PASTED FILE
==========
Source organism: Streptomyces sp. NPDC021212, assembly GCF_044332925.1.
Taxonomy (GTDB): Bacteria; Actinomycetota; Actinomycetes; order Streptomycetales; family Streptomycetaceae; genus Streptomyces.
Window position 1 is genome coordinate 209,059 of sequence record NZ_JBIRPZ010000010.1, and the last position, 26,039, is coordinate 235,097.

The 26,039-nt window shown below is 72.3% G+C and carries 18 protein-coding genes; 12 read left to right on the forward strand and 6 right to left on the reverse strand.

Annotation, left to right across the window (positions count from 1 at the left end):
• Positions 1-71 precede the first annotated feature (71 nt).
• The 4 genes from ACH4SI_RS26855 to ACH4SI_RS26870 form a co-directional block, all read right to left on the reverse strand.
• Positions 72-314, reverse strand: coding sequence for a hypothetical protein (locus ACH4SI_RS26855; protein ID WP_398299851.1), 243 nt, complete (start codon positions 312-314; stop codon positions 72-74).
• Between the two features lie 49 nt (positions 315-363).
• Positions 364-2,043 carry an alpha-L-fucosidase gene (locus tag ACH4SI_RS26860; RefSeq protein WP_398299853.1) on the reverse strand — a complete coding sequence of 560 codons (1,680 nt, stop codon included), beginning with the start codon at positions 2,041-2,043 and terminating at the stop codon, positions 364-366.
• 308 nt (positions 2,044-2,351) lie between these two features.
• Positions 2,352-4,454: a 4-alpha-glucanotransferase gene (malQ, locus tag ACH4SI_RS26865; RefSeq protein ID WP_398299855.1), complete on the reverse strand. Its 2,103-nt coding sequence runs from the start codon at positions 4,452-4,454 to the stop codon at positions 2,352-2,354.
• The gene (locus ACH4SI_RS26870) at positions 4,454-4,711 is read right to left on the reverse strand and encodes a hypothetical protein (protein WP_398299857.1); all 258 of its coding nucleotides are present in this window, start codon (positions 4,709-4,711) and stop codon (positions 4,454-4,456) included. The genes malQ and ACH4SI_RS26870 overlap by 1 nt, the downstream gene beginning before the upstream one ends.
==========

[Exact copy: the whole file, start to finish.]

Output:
Source organism: Streptomyces sp. NPDC021212, assembly GCF_044332925.1.
Taxonomy (GTDB): Bacteria; Actinomycetota; Actinomycetes; order Streptomycetales; family Streptomycetaceae; genus Streptomyces.
Window position 1 is genome coordinate 209,059 of sequence record NZ_JBIRPZ010000010.1, and the last position, 26,039, is coordinate 235,097.

The 26,039-nt window shown below is 72.3% G+C and carries 18 protein-coding genes; 12 read left to right on the forward strand and 6 right to left on the reverse strand.

Annotation, left to right across the window (positions count from 1 at the left end):
• Positions 1-71 precede the first annotated feature (71 nt).
• The 4 genes from ACH4SI_RS26855 to ACH4SI_RS26870 form a co-directional block, all read right to left on the reverse strand.
• Positions 72-314, reverse strand: coding sequence for a hypothetical protein (locus ACH4SI_RS26855; protein ID WP_398299851.1), 243 nt, complete (start codon positions 312-314; stop codon positions 72-74).
• Between the two features lie 49 nt (positions 315-363).
• Positions 364-2,043 carry an alpha-L-fucosidase gene (locus tag ACH4SI_RS26860; RefSeq protein WP_398299853.1) on the reverse strand — a complete coding sequence of 560 codons (1,680 nt, stop codon included), beginning with the start codon at positions 2,041-2,043 and terminating at the stop codon, positions 364-366.
• 308 nt (positions 2,044-2,351) lie between these two features.
• Positions 2,352-4,454: a 4-alpha-glucanotransferase gene (malQ, locus tag ACH4SI_RS26865; RefSeq protein ID WP_398299855.1), complete on the reverse strand. Its 2,103-nt coding sequence runs from the start codon at positions 4,452-4,454 to the stop codon at positions 2,352-2,354.
• The gene (locus ACH4SI_RS26870) at positions 4,454-4,711 is read right to left on the reverse strand and encodes a hypothetical protein (protein WP_398299857.1); all 258 of its coding nucleotides are present in this window, start codon (positions 4,709-4,711) and stop codon (positions 4,454-4,456) included. The genes malQ and ACH4SI_RS26870 overlap by 1 nt, the downstream gene beginning before the upstream one ends.